dr angel acosta

Dr. Angel Acosta


Angel Acosta works to bridge the fields of leadership, social justice & mindfulness. He completed his Ed.D. in the Curriculum and Teaching Department at Teachers College, Columbia University. His research explored healing-centered education as a promising framework for educational leadership development and community care.

As a member of the 400 Years of Inequality Project, he designed the Contemplating 400 Years of Inequality Experience to support communities with understanding structural inequality through a mindfulness-based and contemplative approach. With an interest in better understanding collective trauma, he is currently collaborating with other scholars to develop group processes for collective healing.

For close to a decade, he served as a program director for the national nonprofit CFES Brilliant Pathways. With a passion for helping young people to think globally and act locally, he directed and taught at a global leadership study abroad program in Rome through the award-winning organization Leadership exCHANGE.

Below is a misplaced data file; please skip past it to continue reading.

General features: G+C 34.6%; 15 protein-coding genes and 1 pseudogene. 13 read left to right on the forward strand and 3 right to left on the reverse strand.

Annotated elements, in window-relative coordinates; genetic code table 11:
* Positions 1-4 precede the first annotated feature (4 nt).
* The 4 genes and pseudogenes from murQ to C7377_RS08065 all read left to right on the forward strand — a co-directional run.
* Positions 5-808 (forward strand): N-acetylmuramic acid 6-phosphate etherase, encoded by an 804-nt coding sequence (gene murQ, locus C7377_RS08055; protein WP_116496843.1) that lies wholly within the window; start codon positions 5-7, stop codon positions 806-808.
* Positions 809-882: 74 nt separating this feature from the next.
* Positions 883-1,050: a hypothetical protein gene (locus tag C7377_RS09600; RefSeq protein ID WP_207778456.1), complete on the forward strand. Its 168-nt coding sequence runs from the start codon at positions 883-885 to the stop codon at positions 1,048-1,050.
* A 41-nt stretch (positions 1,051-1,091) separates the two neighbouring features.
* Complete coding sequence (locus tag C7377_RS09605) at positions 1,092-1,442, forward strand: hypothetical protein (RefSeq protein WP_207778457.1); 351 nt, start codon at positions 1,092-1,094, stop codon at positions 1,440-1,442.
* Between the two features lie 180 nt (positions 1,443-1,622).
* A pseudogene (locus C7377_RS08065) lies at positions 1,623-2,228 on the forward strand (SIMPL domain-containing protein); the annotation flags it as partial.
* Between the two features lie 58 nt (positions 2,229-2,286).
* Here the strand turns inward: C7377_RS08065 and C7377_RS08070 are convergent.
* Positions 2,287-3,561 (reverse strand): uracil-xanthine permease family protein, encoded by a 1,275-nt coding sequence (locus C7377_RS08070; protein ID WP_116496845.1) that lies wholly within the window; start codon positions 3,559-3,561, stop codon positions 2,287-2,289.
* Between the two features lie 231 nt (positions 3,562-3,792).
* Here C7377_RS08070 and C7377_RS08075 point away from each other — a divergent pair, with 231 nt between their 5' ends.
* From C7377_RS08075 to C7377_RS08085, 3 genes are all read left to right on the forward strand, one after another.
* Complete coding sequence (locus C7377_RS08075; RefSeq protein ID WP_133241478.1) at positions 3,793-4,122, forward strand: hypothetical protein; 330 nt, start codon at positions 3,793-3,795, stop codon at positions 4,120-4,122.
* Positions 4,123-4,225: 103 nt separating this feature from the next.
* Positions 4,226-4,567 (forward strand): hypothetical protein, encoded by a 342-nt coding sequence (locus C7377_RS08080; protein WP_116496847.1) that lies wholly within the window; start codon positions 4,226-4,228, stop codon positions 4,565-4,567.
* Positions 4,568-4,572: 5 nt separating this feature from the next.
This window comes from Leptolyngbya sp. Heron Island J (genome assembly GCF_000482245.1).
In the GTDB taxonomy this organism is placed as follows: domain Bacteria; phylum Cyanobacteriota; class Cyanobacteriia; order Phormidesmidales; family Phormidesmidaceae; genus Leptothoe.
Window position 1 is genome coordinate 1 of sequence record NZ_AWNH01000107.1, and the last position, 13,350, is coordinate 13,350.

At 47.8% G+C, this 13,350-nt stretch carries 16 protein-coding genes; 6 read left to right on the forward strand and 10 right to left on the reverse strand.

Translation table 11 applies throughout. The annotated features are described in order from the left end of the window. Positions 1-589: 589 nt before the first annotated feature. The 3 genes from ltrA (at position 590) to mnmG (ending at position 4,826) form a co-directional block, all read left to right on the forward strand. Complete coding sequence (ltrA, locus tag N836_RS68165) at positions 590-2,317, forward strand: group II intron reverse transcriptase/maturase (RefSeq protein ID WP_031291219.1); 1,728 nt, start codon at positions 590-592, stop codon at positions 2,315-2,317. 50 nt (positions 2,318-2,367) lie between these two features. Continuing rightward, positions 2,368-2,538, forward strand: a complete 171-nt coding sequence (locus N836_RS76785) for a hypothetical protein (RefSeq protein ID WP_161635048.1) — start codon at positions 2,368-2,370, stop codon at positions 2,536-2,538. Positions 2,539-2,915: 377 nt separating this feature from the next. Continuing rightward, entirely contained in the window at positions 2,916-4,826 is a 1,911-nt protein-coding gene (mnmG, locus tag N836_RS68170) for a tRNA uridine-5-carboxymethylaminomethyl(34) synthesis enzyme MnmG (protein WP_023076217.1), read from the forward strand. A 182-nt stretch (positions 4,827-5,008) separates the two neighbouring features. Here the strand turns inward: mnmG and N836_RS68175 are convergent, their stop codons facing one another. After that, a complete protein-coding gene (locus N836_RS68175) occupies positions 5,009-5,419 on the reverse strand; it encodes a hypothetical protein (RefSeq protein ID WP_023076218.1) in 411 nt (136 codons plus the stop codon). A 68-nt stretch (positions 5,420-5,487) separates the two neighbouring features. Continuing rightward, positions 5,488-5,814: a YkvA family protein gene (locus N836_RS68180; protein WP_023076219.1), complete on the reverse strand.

After participating in the Mind and Life Institute’s Academy for Contemplative Leadership, Angel began consulting and developing learning experiences that weave leadership development with conversations about inequality and healing to support educational leaders through contemplative and restorative practices. As a former trustee for the Center for Contemplative Mind in Society, he participated as a speaker and discussant at the Asia Pacific Forum on Holistic Education in Kyoto, Japan.

Angel is a proud first-generation Dominican-American and graduate of SUNY Plattsburgh. He is currently the Director of the Garrison Institute’s Fellowship Program. He also serves as the Creative Director at the NYC Healing Collective, a community initiative curating work and insights at the intersection of healing, wellness, and societal transformation. Lately, he has become curious about the ways in which technology can be used as force for advancing racial equity and dismantling structural inequality.